When I was born in Paris, France, near the close of the nineteenth century, automobiles, telephones, radios, phonographs, television, central heating, the wide use of electricity, and the power of large corporations were in their infancy or entirely unknown. Nineteenth-century science was still exclusively dominated by the materialism and mechanism of "classical" seventeenth-century science. Freud had not yet opened the gates that have led to the inundation of human consciousness by the torrents of a psychology stressing an exacerbated concern for problem-solving, "personal growth", and the feeling that every human being "matters" as an individual basically equal to all other individuals and entitled to the same rights regardless of functional differences such as sex, race, nationality, and social class.
Since my adolescence I have had to face these historical changes in our society and culture. Especially since my seventeenth year, my mind has tried to interpret my experiences and inward feelings in a manner that challenged the traditions impressed upon my consciousness and behavior by family, school, and social environment. This interpretation has led to radical changes in my relationship to my ancestral religion, natal class, and cultural ideals. It also prompted me to change my place of residence (the United States since 1916) and my language. In the decades since then, I have written many books and engaged in other creative activities which gave form to new concepts of organization in the arts. This book, Rhythm of Wholeness, is therefore the harvest of decades of sustained and consistent work. It is also the result of many severe crises of personal transformation.
My purpose in writing this book was to evoke the possibility of organizing knowledge, intuitive realizations, and collective and individual experiences within a new frame of reference that would reveal a new meaning of "being" as experienced by a human consciousness. It was not to convey new information concerning the universe or to impart a mass of data about the place human beings occupy in it.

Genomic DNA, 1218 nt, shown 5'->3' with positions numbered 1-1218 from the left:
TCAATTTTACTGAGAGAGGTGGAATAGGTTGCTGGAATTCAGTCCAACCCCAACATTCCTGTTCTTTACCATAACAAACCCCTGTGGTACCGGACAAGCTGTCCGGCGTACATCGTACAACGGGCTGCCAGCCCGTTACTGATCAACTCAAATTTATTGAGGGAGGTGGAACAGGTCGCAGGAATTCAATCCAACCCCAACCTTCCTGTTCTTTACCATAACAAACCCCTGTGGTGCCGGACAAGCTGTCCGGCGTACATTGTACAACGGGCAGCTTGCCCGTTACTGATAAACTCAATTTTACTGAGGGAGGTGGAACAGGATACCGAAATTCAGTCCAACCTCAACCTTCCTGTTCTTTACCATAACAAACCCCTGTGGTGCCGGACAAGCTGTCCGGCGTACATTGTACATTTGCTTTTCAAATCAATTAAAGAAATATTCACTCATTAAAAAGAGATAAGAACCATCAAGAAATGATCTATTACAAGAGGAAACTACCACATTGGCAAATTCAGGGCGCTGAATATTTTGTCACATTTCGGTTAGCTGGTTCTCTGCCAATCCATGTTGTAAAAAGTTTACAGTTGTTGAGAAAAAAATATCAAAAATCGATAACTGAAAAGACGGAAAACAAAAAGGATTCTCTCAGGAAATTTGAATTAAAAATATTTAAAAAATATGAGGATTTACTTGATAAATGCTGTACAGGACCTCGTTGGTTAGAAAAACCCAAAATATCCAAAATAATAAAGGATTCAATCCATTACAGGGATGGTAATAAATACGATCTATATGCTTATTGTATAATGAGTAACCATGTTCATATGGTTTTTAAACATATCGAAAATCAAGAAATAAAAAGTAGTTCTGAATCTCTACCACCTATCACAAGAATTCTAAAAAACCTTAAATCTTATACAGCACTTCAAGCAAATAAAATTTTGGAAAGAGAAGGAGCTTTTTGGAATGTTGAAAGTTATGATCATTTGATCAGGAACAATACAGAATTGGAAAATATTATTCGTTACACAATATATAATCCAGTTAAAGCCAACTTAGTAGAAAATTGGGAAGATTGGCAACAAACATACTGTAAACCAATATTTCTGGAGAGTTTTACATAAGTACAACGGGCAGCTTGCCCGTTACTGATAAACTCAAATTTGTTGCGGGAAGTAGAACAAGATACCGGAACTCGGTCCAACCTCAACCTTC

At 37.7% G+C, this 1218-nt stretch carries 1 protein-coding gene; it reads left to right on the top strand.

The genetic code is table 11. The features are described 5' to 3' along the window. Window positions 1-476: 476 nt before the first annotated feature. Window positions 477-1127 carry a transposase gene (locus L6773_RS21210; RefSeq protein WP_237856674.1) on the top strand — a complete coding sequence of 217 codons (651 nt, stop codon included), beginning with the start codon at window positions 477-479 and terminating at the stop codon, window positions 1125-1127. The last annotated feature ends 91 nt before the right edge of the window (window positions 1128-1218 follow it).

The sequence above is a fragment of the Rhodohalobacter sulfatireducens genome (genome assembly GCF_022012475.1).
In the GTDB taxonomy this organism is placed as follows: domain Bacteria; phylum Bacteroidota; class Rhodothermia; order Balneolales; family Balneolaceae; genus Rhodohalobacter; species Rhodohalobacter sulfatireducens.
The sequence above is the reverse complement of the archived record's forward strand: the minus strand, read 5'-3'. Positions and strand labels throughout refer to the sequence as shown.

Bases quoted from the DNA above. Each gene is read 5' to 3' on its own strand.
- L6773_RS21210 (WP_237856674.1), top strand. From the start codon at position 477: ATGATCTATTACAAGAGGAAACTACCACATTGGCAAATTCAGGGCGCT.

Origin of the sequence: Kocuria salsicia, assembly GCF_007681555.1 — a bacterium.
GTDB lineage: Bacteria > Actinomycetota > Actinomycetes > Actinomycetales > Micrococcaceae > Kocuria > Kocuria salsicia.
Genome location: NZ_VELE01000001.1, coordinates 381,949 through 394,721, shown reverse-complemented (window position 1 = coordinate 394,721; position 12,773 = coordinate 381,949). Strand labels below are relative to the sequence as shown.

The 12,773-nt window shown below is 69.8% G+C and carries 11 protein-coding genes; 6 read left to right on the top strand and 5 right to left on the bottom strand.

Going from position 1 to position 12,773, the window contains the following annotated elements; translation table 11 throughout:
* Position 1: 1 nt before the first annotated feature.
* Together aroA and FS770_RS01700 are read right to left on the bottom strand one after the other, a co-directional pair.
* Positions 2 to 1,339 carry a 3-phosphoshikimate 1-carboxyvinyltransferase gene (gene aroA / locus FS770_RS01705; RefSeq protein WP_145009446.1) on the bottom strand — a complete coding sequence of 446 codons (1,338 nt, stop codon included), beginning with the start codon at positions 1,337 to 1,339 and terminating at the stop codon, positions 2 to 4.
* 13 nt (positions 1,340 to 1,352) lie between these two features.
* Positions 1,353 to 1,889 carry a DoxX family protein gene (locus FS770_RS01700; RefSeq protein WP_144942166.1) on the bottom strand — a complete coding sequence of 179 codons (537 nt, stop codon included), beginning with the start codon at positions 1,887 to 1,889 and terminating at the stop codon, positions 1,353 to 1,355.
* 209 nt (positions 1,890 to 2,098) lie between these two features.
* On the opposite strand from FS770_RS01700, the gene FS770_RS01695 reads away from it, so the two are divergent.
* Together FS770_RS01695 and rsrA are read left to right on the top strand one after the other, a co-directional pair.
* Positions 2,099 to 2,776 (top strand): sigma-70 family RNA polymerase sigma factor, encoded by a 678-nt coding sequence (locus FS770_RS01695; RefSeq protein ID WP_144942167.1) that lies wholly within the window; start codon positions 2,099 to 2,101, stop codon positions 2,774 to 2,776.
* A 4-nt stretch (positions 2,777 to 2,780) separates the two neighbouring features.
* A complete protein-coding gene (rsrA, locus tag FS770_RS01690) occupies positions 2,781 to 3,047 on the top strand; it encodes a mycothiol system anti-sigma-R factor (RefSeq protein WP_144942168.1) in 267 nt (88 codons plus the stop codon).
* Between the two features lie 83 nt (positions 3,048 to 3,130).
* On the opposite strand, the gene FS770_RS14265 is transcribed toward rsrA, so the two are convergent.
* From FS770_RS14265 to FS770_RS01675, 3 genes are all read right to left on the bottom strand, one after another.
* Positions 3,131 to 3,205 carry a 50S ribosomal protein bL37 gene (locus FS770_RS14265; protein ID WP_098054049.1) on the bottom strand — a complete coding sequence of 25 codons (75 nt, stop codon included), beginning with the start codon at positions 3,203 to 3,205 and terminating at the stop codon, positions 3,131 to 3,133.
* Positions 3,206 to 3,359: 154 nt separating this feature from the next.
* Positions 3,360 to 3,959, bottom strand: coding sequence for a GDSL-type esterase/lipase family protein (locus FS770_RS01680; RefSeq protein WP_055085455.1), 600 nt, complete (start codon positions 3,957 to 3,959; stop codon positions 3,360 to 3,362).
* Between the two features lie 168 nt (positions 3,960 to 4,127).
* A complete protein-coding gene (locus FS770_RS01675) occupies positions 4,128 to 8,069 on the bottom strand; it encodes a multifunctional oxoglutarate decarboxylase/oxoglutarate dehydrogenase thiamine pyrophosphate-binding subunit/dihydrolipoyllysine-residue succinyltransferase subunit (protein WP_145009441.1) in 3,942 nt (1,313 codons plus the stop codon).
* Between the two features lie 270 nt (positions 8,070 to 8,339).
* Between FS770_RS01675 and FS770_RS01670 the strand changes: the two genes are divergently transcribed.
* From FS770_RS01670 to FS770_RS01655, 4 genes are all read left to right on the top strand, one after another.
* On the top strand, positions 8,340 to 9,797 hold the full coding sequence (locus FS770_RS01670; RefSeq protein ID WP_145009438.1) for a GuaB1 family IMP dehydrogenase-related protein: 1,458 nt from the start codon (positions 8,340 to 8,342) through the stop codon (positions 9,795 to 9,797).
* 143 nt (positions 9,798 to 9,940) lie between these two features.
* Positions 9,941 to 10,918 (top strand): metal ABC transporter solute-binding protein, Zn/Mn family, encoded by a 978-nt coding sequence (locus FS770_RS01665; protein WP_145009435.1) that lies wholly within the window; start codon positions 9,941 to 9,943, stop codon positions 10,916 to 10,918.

Of themselves data have no meaning until they are organized in relation to one another and interpreted by a human mind. To do so, the mind must refer the data to a frame of reference. The character of all such frames of reference inevitably is metaphysical and/or the product of a religious revelation. It is also a product of the historical development of a particular society and culture. In addition to producing such frames of reference — which fundamentally orient and even control the collective assumptions and reactions of a people — a society's historical development also introduces to the people's consciousness ever changing and more or less new experiences and concepts. In our society, this process of change has accelerated enormously since the Industrial revolution began radically to transform human existence and the patterns of interpersonal and sociocultural relationships. Hence the need for a new frame of reference within which to interpret new experience and conceptual breakthroughs.
In 1930 when I wrote a series of articles entitled "The Philosophy of Operative Wholeness" for the small magazine, The Glass Hive (which was edited by Will Levington Comfort, a writer and long forgotten pioneer of "New Age" ideals), the concepts of wholeness and holistic (versus atomistic) organization were not in general use. Neither was the term transpersonal which, I believe, I was the first to use in English in that series of articles. Today these terms are in common usage, but, alas, often with vulgarized meanings. In this book they are given what I consider to be their most significant philosophical meaning.
In order to be understood fully, such meanings require a "new mind" — the "mind of wholeness." Also required is a still generally unfamiliar feeling-response toward interpersonal relationships and sociocultural issues — thus a new quality of being as one discovers oneself to operate both as a person living in society and a generically human organism affected by and affecting the biosphere of the planet Earth. My hope is that a careful, consistent, and sequential reading of the pages of this book will generate at least the desire — and perhaps the sustained determination — to develop such a mind of wholeness.